• In an analysis recently published in BMJ, which coincided with the UN High-Level Meeting on HIV in New York, Boston Medical Center (BMC) clinician-researchers assessed current global evidence and found that mandatory treatment for people with substance use disorders is not effective in reducing their drug use. In addition, mandatory treatment, which is defined as treatment ordered, motivated, or supervised under the criminal justice system, done without a patient’s informed consent violates their human rights and does more harm than benefit to the patient.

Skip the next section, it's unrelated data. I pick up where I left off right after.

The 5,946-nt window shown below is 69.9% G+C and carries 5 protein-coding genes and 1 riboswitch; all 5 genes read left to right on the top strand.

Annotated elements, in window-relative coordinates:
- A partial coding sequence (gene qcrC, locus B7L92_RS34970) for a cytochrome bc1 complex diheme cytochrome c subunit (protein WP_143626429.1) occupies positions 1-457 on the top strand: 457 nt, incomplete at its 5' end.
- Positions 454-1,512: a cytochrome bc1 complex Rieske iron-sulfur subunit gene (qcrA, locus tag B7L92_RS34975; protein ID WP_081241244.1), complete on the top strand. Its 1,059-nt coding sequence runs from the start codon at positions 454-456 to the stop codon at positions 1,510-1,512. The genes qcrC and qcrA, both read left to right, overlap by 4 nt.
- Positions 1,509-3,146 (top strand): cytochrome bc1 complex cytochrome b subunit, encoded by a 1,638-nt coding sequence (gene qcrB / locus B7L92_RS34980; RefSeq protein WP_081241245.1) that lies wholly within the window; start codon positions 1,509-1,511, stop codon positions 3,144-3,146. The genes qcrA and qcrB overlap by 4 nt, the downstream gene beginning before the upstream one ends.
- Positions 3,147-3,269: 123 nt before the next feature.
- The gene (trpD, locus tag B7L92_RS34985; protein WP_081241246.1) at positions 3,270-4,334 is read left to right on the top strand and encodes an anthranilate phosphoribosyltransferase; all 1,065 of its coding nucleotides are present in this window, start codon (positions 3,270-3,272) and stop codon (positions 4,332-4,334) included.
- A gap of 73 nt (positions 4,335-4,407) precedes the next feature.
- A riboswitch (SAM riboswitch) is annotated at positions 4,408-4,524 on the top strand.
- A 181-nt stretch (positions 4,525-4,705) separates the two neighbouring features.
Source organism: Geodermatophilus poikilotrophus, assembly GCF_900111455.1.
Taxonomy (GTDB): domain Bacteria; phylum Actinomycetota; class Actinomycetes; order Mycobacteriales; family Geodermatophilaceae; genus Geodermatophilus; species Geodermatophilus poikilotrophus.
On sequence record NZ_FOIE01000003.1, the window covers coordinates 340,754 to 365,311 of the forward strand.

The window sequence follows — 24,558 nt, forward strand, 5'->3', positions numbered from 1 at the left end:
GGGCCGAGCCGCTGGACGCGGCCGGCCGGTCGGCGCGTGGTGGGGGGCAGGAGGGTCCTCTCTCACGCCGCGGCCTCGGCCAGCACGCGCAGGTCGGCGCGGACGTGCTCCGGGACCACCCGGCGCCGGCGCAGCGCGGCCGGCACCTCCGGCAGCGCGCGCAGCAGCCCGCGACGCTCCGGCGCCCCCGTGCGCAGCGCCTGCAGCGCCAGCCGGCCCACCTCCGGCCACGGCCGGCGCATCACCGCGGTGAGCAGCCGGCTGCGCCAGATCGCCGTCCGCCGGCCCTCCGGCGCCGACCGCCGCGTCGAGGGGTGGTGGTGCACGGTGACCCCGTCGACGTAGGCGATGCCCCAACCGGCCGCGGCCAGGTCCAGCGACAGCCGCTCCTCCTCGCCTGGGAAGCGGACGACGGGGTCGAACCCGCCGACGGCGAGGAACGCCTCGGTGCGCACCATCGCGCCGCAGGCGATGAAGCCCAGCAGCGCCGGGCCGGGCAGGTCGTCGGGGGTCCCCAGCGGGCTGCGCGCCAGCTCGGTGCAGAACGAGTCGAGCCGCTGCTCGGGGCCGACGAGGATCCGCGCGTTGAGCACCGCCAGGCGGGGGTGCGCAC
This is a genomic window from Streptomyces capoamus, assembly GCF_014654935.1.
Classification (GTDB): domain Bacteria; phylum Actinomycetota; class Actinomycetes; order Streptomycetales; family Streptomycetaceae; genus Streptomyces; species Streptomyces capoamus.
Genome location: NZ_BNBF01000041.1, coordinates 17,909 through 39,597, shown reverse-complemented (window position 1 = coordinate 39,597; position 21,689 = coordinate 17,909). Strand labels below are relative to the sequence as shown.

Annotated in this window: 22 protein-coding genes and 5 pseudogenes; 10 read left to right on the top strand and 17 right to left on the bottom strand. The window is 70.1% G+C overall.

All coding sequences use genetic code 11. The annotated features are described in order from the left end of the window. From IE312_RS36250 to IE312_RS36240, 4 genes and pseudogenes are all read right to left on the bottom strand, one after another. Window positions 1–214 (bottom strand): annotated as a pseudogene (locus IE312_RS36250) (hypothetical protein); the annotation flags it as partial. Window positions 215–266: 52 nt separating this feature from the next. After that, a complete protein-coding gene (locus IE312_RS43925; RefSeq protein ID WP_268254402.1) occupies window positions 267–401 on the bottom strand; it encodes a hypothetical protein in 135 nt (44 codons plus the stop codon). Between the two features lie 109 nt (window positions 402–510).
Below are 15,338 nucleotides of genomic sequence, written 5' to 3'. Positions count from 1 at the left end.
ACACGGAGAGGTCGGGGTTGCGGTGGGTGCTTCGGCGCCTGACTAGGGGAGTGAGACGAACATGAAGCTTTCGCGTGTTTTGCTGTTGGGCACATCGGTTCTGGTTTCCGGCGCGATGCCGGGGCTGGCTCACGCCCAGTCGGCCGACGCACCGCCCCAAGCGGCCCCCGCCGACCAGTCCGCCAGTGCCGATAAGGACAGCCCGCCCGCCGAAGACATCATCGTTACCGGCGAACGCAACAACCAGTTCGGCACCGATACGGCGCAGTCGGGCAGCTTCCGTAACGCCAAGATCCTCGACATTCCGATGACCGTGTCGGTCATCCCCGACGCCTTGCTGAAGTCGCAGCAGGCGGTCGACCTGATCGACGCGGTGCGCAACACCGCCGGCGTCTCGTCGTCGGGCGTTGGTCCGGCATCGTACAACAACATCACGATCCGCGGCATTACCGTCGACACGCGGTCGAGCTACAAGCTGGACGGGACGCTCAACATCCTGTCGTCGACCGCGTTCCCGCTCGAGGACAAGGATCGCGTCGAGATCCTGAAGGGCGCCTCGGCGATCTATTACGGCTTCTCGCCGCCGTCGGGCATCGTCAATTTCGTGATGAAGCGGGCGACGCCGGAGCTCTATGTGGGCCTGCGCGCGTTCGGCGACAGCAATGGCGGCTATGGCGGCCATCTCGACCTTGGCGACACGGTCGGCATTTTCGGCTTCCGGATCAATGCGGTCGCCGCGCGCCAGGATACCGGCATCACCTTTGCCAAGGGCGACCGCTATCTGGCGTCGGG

• “The evidence presented in this article provides additional argumentation supporting the position of all UN organizations that mandatory treatment settings do not represent a favorable or effective environment for the treatment of drug dependence,” said Fabienne Hariga, MD, MPH, senior adviser to the United Nations Office on Drugs and Crime during the recent meeting in New York. “The United Nations, therefore, calls on States to transition from mandatory drug treatment and implement voluntary, evidence-informed, and rights-based health and social services in the community.”

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